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Foreign Ministry says Manila chose to drop South China Sea statement

Foreign Affairs Minister Prak Sokhon talks to the media yesterday at Phnom Penh International Airport after returning from an ASEAN meeting in Laos.
Foreign Affairs Minister Prak Sokhon talks to the media yesterday at Phnom Penh International Airport after returning from an ASEAN meeting in Laos. Heng Chivoan

Foreign Ministry says Manila chose to drop South China Sea statement

Tired of being labelled the “bad boy” in the ongoing drama around the South China Sea, the Cambodian delegation to the recent ASEAN foreign ministers summit yesterday said it was China’s loudest critic on the issue – the Philippines – that had ultimately stripped language related to its recent arbitration victory from a joint statement.

Speaking to reporters on his return to Phnom Penh International Airport, Foreign Ministry spokesman Chum Sounry chided critics for accusations Cambodia had pushed to strip references to The Hague verdict, something for which Chinese officials have publicly thanked them.

“We would like to say that the Philippines foreign minister acknowledged it’s an issue between the Philippines and China,” Sounry said. “The Philippines stated in the meeting that they do not want ASEAN to be involved in the issue, so they took out the arbitration verdict from the joint statement.”

On July 12, the Permanent Court of Arbitration at The Hague struck down China’s long-held claim to large swathes of the South China Sea, a decision that was hailed as a victory by the Philippines.

Diplomats at the recently concluded ASEAN Foreign Ministers’ Meeting accused Cambodia, China’s key ASEAN ally, of being the sole obstacle to strongly rebuking the Asian behemoth in the joint statement for its stated refusal to abide by the ruling.

The watered-down statement ultimately released on Monday made no mention of the arbitration ruling, and only conveyed the serious concern expressed by “some ministers” at China’s land reclamations while pushing for “non-militarisation and self restraint”.

Sounry reiterated that Cambodia had maintained its sovereignty and was only looking for a peaceful, bilateral resolution to the issue.

“And the accusation that Cambodia had received $600 million from China as a gift to obstruct [the joint statement] is an insult to Cambodia, which is a sovereign state,” he added, referencing a recent $530 million pledge that Hun Sen revealed after meeting Chinese Prime Minister Li Keqiang in Mongolia last week.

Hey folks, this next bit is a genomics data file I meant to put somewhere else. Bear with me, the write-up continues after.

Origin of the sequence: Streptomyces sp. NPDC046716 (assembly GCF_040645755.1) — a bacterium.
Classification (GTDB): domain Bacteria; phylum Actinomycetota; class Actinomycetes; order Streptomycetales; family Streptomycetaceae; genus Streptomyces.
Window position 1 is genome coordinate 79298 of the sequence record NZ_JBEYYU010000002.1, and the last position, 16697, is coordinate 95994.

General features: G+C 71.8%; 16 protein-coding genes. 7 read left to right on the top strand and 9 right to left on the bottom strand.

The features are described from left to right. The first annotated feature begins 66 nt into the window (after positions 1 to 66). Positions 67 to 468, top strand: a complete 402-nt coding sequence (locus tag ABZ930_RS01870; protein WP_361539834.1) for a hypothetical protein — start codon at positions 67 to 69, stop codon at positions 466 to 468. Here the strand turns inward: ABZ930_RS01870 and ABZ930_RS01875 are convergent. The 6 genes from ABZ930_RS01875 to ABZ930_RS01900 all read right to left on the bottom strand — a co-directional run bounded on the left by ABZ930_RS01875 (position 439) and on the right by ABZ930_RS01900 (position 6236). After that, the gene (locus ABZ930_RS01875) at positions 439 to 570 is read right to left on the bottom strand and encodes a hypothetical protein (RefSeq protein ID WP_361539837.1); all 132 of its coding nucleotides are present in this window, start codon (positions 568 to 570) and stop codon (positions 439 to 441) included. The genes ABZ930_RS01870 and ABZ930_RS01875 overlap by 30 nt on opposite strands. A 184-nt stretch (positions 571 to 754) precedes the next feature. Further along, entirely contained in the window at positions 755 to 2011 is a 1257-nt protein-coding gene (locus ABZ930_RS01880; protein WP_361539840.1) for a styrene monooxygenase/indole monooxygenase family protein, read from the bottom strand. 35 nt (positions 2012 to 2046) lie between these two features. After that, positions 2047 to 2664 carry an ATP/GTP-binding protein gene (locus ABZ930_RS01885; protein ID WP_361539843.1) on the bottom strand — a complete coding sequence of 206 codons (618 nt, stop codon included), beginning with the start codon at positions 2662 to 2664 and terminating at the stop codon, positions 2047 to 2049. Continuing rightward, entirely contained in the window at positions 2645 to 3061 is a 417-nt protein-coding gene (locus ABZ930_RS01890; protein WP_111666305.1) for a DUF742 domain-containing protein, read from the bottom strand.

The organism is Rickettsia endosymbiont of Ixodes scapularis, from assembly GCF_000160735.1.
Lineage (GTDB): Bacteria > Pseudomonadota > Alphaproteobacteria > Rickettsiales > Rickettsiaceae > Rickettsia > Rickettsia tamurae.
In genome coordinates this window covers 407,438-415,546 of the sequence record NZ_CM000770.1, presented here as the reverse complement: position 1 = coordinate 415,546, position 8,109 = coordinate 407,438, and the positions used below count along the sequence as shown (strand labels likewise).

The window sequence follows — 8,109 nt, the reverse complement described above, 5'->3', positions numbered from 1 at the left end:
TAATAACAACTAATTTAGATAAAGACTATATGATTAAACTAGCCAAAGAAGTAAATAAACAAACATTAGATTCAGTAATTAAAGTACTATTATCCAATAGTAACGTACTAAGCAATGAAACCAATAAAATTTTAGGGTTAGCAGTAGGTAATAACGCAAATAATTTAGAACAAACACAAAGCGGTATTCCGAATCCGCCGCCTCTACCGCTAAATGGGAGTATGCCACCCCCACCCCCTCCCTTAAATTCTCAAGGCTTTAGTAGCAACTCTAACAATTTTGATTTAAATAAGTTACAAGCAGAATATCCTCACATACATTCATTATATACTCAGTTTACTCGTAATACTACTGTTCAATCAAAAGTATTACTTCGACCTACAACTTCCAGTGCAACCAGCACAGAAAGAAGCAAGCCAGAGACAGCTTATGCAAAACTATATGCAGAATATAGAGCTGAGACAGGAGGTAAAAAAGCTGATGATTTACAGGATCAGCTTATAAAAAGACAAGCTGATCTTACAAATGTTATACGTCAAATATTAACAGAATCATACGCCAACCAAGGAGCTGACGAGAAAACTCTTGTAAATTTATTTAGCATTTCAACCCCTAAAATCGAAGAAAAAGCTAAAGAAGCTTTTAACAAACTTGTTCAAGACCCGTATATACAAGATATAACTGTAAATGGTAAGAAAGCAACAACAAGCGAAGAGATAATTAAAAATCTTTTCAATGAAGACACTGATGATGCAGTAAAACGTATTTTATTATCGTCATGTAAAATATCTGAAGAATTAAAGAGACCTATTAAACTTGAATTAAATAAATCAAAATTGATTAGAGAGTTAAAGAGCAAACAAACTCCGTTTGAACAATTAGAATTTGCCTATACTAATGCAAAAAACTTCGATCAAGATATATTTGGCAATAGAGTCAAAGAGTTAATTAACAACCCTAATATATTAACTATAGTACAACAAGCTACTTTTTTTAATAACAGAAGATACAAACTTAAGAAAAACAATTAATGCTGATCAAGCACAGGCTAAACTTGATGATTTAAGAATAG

Less than a day before the ASEAN statement’s release, Chinese Foreign Minister Wang Yi thanked Sokhon for holding out against pressure from other ASEAN nations to insert a mention of the arbitration ruling or rebuke China for its reluctance to abide by the ruling.

Following a meeting with US Secretary of State John Kerry on Tuesday, Philippines Foreign Secretary Perfecto Yasay seemingly lent weight to Sounry’s argument, saying his country had agreed to approach the issue bilaterally and did not insist on putting the South China Sea dispute in the statement.

But by yesterday, he was offering a different account, saying the Philippines had “vigorously” lobbied to push ASEAN nations to take a critical stand on China’s claims to the contested waters, a claim backed by diplomats privy to the discussions.

Yesterday, Kerry took a soft approach, expressing satisfaction at the joint statement’s mention of legal rights and legal processes regarding the contested waters, even though it did not explicitly mention the arbitration ruling.

“Sometimes, frankly, at a meeting like that and in diplomacy, you don’t always have to include every single word that may, in fact, sometimes make it harder to get to the dialogue that you want to get to,” he said, according to the Straits Times.

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